300 new exoplanets discovered by an AI in Kepler’s data

The Kepler Space Telescope was NASA’s first telescope to be entirely dedicated to the search for exoplanets, that is, planets outside our solar system. During its mission, which ended in 2018, the spacecraft observed hundreds of thousands of stars to locate potential habitable planets. Today, the data collected continues to be analyzed even though the telescope is no longer in service. But to do this work, scientists are no longer alone since they are helped by Artificial Intelligence.

ExoMiner is an algorithm that can copy the procedure followed by researchers to find exoplanets, but in addition, it is faster and more efficient. In this context, ExoMiner has just discovered more than 300 new planets, so far gone unnoticed, in the data collected by Kepler.

To detect exoplanets, Kepler recorded decreases in star luminosity. These fluctuations can indeed be caused by the passage of a planet between its star and the telescope. Not all brightness reductions are caused by a planet, however, and the procedures developed by scientists were intended to distinguish false positives.

More efficient than humans

According to reports, ExoMiner is a neural network. It is an algorithm that can learn and improve using a large amount of data. As far as Kepler is concerned, the telescope has generated a fairly substantial amount of data. The NASA instrument has discovered thousands of candidates of which nearly 3,000 have been confirmed to be exoplanets.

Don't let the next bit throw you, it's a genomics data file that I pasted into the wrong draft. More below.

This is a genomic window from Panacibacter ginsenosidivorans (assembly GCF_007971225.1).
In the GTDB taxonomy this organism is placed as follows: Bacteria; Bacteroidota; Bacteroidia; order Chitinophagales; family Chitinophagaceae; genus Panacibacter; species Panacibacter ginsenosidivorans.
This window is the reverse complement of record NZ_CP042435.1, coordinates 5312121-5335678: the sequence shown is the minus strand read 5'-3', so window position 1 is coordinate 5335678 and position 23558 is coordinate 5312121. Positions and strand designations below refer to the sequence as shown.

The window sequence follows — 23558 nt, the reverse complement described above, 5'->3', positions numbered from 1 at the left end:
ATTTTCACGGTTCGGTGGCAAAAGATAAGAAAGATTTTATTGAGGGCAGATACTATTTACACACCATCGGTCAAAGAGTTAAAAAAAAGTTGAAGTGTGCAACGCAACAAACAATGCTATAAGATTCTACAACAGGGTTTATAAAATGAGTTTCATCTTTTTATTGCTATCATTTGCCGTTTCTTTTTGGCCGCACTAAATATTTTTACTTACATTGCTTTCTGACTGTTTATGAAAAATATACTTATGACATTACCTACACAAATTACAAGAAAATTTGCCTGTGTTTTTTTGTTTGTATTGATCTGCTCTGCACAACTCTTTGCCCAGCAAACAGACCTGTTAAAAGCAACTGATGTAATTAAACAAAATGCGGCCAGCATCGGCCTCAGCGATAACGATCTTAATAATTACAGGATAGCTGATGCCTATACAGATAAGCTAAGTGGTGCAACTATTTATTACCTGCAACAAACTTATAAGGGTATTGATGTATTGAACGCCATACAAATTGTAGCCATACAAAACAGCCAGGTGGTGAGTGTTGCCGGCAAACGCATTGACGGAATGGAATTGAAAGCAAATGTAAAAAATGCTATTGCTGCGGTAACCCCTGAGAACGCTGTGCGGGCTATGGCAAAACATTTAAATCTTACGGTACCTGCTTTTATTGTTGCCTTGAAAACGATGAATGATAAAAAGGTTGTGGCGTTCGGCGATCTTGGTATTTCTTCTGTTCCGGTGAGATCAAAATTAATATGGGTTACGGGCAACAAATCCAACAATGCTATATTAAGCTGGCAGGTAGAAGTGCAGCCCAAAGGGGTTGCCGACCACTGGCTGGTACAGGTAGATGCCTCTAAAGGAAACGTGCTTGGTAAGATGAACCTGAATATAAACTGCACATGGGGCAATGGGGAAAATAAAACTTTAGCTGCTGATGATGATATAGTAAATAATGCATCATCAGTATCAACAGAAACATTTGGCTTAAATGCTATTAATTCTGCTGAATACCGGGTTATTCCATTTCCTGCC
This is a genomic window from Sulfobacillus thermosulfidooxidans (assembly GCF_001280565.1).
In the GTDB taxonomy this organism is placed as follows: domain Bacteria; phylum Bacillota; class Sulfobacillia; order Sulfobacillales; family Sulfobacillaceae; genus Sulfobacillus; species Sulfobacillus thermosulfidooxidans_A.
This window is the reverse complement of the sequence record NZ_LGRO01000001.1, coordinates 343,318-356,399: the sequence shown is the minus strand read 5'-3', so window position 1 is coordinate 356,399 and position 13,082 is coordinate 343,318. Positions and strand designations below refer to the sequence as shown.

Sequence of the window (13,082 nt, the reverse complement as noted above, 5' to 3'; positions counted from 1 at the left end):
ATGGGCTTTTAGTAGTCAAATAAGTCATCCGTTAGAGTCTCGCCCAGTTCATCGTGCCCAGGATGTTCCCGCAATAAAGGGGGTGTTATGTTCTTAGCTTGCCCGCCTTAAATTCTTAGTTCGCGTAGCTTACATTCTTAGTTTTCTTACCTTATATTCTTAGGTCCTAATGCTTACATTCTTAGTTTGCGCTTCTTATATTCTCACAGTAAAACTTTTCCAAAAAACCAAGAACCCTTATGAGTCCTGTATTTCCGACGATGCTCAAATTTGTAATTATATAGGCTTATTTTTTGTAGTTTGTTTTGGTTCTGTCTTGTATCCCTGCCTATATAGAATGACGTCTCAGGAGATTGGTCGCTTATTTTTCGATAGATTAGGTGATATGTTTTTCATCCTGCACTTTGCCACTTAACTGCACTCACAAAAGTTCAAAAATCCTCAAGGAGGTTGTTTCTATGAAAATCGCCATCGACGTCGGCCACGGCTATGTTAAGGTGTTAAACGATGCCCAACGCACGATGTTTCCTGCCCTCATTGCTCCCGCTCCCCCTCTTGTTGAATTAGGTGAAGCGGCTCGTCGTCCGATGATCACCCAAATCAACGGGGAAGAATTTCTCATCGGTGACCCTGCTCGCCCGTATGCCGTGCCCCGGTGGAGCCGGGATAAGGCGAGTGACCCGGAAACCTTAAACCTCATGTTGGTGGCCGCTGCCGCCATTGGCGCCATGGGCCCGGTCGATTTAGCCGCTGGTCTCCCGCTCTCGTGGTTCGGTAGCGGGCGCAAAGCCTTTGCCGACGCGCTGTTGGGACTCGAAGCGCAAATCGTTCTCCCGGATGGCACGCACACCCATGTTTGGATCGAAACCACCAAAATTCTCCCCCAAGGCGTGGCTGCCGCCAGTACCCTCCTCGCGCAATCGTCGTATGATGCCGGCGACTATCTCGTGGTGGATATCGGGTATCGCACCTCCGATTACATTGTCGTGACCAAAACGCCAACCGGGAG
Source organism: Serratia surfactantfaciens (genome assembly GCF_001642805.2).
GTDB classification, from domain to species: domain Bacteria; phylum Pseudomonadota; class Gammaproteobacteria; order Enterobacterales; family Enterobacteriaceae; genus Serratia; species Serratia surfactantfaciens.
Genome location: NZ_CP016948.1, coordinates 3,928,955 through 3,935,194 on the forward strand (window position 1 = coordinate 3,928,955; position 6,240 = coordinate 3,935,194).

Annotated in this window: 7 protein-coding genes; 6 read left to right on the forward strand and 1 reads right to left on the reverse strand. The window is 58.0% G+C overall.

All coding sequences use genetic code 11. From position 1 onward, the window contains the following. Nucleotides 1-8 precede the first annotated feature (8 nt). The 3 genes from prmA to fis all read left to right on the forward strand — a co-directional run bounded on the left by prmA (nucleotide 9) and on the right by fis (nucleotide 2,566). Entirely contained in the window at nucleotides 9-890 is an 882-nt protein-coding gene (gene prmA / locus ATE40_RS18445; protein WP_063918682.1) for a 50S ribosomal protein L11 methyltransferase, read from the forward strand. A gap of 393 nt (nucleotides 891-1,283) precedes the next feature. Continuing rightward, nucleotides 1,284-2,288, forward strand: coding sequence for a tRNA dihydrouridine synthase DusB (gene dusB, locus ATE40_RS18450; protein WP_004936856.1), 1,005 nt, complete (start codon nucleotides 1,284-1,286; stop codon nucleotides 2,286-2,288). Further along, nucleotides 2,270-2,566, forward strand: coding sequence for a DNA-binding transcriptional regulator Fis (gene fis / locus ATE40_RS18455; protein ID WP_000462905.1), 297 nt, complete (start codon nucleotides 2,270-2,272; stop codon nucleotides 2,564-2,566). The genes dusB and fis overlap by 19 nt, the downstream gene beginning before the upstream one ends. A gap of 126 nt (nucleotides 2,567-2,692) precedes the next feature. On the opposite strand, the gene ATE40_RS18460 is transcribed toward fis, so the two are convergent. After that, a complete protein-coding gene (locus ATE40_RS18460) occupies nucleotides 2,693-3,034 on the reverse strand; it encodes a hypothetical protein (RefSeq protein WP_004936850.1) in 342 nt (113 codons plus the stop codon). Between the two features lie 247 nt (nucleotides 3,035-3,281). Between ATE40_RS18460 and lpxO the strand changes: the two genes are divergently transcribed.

For each candidate for the “title” of an exoplanet, scientists must analyze the light curves and calculate how much area of ​​the star the object covers. They then calculate how long the object crosses the star’s disk. This is the same process that the algorithm follows, and according to the researchers, AI is far more efficient than humans. Hamed Valizadegan, head of the ExoMiner project, explains that when the algorithm indicates that it is a planet, we can be sure that it is indeed a planet.

A capacity to exploit

With these very encouraging results, scientists are currently thinking of using the algorithm to review existing databases and those of future exoplanet search missions. There is, for example, NASA’s TESS or Transiting Exoplanet Survey Satellite mission, or ESA’s PLATO or Planetary Transits and Oscillations of Stars mission, which will be launched in 2026.

With this new tool, the search for new exoplanets will now accelerate. The more planets we discover outside our solar system, the more the chances of finding a habitable world will increase.

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